Upstream activity in North America is lower than ever. Given prevailing WTI and Henry Hub prices, producers in all but the lowest-cost sub-plays across the continent have little incentive to drill. The rig count in the US Lower 48 has plummeted and year-on-year North American gas supply growth is expected to stall in 2016. However, while supply growth is decelerating, reduced service costs and increasing recovery rates mean that production potential is higher than ever. The reduced wellhead breakevens mean lower long-term gas prices.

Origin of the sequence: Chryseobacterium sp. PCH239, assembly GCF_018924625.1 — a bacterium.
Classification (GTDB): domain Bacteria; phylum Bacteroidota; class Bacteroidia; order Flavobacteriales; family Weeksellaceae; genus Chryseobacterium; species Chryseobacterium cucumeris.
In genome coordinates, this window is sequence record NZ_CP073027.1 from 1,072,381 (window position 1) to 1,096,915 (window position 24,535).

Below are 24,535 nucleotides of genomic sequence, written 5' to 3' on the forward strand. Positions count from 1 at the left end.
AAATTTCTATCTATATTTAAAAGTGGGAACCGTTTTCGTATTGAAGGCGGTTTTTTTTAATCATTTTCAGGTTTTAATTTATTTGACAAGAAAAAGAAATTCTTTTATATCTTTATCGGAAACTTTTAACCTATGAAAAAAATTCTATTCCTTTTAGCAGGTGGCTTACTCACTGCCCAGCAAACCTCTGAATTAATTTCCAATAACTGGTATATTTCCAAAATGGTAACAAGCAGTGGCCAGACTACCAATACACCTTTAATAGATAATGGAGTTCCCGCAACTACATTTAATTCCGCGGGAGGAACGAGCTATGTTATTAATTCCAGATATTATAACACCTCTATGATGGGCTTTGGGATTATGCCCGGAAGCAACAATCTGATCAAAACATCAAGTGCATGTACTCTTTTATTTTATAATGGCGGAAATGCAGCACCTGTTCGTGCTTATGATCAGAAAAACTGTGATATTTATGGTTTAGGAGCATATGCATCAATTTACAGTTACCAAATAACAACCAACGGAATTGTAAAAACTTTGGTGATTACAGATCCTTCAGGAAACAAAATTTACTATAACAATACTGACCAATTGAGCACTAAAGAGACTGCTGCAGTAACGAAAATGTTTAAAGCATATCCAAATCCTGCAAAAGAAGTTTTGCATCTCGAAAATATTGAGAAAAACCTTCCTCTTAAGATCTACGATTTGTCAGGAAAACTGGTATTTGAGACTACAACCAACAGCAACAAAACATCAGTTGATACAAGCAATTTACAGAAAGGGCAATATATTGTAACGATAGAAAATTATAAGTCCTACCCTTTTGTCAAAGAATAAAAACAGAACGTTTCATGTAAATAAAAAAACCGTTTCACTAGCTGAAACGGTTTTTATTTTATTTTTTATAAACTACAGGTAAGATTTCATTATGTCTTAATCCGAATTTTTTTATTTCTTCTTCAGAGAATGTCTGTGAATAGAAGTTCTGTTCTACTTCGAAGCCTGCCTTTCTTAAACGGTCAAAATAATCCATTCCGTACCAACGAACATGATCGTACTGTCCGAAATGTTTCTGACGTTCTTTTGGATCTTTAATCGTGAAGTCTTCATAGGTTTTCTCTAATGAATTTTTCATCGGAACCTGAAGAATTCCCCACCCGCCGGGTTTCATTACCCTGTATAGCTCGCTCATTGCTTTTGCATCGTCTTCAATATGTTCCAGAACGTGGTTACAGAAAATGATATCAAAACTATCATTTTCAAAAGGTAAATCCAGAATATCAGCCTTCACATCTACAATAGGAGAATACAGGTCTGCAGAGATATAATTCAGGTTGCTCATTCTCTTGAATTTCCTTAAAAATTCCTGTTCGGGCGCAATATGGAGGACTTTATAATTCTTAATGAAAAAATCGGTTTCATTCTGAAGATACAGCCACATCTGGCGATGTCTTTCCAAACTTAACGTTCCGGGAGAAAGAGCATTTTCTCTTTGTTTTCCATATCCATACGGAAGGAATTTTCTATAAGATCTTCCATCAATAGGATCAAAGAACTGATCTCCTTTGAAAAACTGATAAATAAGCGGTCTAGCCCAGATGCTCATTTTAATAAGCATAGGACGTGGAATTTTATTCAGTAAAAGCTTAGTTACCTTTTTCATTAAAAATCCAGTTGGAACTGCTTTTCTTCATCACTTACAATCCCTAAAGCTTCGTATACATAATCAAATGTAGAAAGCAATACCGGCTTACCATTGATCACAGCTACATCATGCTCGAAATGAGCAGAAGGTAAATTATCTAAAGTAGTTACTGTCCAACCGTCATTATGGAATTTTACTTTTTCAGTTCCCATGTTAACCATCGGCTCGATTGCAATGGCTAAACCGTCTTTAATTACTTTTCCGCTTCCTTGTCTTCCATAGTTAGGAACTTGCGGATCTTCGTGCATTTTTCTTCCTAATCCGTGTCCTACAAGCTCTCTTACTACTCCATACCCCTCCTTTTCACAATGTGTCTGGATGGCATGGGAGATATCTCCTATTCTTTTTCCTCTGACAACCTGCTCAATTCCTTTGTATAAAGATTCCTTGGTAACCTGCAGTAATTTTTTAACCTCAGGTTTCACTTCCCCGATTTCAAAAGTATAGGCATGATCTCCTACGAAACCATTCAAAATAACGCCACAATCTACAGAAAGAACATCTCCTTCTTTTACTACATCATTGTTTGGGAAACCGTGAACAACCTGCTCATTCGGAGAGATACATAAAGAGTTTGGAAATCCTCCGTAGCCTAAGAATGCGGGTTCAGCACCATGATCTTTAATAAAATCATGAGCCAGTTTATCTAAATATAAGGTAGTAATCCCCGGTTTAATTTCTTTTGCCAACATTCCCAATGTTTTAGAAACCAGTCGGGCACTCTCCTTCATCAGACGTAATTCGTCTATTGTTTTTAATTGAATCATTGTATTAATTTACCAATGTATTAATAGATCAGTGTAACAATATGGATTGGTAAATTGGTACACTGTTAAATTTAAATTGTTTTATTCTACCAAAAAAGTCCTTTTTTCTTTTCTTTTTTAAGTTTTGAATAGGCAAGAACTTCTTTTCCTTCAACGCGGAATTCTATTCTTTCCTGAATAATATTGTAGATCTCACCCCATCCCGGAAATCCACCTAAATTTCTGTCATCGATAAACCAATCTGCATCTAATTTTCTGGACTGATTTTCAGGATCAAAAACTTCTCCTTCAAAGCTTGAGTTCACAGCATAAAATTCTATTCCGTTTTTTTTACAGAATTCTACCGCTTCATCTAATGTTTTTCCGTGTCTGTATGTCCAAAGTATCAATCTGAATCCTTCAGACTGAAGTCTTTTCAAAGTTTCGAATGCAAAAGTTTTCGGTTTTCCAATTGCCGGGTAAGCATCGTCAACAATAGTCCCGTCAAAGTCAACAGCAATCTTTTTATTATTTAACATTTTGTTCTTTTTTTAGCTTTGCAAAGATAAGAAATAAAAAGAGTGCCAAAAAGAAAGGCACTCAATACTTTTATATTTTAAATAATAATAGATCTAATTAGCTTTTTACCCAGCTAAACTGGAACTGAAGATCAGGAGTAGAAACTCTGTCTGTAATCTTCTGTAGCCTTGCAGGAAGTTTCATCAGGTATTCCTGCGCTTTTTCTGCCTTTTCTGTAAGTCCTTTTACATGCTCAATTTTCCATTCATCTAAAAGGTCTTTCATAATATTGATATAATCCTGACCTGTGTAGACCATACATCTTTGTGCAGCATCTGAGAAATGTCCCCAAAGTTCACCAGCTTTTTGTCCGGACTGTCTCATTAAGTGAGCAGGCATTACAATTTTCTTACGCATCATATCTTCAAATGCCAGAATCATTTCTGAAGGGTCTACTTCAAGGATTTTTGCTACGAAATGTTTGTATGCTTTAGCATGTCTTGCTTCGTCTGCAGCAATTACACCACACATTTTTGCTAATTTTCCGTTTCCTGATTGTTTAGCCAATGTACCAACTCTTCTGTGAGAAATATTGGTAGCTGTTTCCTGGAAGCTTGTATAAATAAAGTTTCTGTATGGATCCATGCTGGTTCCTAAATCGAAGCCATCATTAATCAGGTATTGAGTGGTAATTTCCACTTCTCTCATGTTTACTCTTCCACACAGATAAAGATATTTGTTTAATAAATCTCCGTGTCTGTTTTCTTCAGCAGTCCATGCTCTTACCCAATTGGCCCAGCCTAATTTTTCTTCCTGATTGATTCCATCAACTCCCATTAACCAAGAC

Prices should still support the investment required to connect US and Canadian supplies to higher-value markets through pipes, industrial projects, and liquefaction capacity. As these connections come online, prices should rise enough to drive a muted recovery in activity. Backed up by contributions from both gas and liquids plays, annual US and Canadian production will grow into the next decade.
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